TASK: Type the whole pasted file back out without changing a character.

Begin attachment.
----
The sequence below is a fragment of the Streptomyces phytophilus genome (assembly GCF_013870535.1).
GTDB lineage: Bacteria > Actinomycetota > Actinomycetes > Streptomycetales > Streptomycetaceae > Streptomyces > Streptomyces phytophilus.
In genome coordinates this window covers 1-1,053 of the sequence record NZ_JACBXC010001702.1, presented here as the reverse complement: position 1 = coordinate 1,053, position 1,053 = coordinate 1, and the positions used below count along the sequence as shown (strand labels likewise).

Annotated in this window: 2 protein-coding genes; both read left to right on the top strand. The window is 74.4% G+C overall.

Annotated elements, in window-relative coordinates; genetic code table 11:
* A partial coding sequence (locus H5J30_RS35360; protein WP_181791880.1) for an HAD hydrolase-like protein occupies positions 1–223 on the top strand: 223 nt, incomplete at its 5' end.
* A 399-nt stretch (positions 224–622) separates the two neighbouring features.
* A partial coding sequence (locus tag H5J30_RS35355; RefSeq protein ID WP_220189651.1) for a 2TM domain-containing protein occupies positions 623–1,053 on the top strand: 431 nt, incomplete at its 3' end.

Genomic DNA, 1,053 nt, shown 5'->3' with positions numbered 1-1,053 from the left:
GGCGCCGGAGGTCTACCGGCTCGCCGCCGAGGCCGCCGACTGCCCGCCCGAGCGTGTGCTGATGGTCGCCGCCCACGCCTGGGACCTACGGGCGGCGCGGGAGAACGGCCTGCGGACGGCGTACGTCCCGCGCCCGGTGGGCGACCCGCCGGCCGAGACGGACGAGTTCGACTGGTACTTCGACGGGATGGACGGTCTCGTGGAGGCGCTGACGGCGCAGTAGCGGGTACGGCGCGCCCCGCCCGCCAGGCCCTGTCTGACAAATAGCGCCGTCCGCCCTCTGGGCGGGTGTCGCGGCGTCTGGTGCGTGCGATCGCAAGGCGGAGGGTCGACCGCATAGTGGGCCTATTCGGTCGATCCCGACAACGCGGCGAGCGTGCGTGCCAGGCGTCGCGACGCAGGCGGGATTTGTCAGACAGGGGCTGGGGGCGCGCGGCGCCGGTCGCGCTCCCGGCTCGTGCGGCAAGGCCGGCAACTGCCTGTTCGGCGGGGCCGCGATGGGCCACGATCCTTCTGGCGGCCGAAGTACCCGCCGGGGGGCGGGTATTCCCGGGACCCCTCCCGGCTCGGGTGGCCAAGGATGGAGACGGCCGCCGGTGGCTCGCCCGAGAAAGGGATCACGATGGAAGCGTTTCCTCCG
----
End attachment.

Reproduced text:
The sequence below is a fragment of the Streptomyces phytophilus genome (assembly GCF_013870535.1).
GTDB lineage: Bacteria > Actinomycetota > Actinomycetes > Streptomycetales > Streptomycetaceae > Streptomyces > Streptomyces phytophilus.
In genome coordinates this window covers 1-1,053 of the sequence record NZ_JACBXC010001702.1, presented here as the reverse complement: position 1 = coordinate 1,053, position 1,053 = coordinate 1, and the positions used below count along the sequence as shown (strand labels likewise).

Annotated in this window: 2 protein-coding genes; both read left to right on the top strand. The window is 74.4% G+C overall.

Annotated elements, in window-relative coordinates; genetic code table 11:
* A partial coding sequence (locus H5J30_RS35360; protein WP_181791880.1) for an HAD hydrolase-like protein occupies positions 1–223 on the top strand: 223 nt, incomplete at its 5' end.
* A 399-nt stretch (positions 224–622) separates the two neighbouring features.
* A partial coding sequence (locus tag H5J30_RS35355; RefSeq protein ID WP_220189651.1) for a 2TM domain-containing protein occupies positions 623–1,053 on the top strand: 431 nt, incomplete at its 3' end.

Genomic DNA, 1,053 nt, shown 5'->3' with positions numbered 1-1,053 from the left:
GGCGCCGGAGGTCTACCGGCTCGCCGCCGAGGCCGCCGACTGCCCGCCCGAGCGTGTGCTGATGGTCGCCGCCCACGCCTGGGACCTACGGGCGGCGCGGGAGAACGGCCTGCGGACGGCGTACGTCCCGCGCCCGGTGGGCGACCCGCCGGCCGAGACGGACGAGTTCGACTGGTACTTCGACGGGATGGACGGTCTCGTGGAGGCGCTGACGGCGCAGTAGCGGGTACGGCGCGCCCCGCCCGCCAGGCCCTGTCTGACAAATAGCGCCGTCCGCCCTCTGGGCGGGTGTCGCGGCGTCTGGTGCGTGCGATCGCAAGGCGGAGGGTCGACCGCATAGTGGGCCTATTCGGTCGATCCCGACAACGCGGCGAGCGTGCGTGCCAGGCGTCGCGACGCAGGCGGGATTTGTCAGACAGGGGCTGGGGGCGCGCGGCGCCGGTCGCGCTCCCGGCTCGTGCGGCAAGGCCGGCAACTGCCTGTTCGGCGGGGCCGCGATGGGCCACGATCCTTCTGGCGGCCGAAGTACCCGCCGGGGGGCGGGTATTCCCGGGACCCCTCCCGGCTCGGGTGGCCAAGGATGGAGACGGCCGCCGGTGGCTCGCCCGAGAAAGGGATCACGATGGAAGCGTTTCCTCCG